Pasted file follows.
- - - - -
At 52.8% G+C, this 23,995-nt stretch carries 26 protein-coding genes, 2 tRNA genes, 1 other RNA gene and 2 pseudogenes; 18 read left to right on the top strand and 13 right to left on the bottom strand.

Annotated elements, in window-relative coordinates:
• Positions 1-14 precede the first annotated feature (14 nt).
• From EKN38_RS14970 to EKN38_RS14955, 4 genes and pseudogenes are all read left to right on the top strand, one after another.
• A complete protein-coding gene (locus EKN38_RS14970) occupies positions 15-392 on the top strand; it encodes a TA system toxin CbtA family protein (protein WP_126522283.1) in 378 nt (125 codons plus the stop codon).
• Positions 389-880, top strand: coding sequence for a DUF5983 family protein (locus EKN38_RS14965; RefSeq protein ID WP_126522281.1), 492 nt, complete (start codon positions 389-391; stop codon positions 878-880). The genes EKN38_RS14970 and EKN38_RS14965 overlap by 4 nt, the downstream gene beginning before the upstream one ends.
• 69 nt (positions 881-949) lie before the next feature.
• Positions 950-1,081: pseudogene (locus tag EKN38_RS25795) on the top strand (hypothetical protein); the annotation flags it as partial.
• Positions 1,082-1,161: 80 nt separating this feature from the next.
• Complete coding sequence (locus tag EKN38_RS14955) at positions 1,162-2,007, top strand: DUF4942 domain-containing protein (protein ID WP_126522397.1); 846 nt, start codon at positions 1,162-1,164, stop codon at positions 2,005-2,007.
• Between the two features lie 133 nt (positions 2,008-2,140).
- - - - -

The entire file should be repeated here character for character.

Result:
At 52.8% G+C, this 23,995-nt stretch carries 26 protein-coding genes, 2 tRNA genes, 1 other RNA gene and 2 pseudogenes; 18 read left to right on the top strand and 13 right to left on the bottom strand.

Annotated elements, in window-relative coordinates:
• Positions 1-14 precede the first annotated feature (14 nt).
• From EKN38_RS14970 to EKN38_RS14955, 4 genes and pseudogenes are all read left to right on the top strand, one after another.
• A complete protein-coding gene (locus EKN38_RS14970) occupies positions 15-392 on the top strand; it encodes a TA system toxin CbtA family protein (protein WP_126522283.1) in 378 nt (125 codons plus the stop codon).
• Positions 389-880, top strand: coding sequence for a DUF5983 family protein (locus EKN38_RS14965; RefSeq protein ID WP_126522281.1), 492 nt, complete (start codon positions 389-391; stop codon positions 878-880). The genes EKN38_RS14970 and EKN38_RS14965 overlap by 4 nt, the downstream gene beginning before the upstream one ends.
• 69 nt (positions 881-949) lie before the next feature.
• Positions 950-1,081: pseudogene (locus tag EKN38_RS25795) on the top strand (hypothetical protein); the annotation flags it as partial.
• Positions 1,082-1,161: 80 nt separating this feature from the next.
• Complete coding sequence (locus tag EKN38_RS14955) at positions 1,162-2,007, top strand: DUF4942 domain-containing protein (protein ID WP_126522397.1); 846 nt, start codon at positions 1,162-1,164, stop codon at positions 2,005-2,007.
• Between the two features lie 133 nt (positions 2,008-2,140).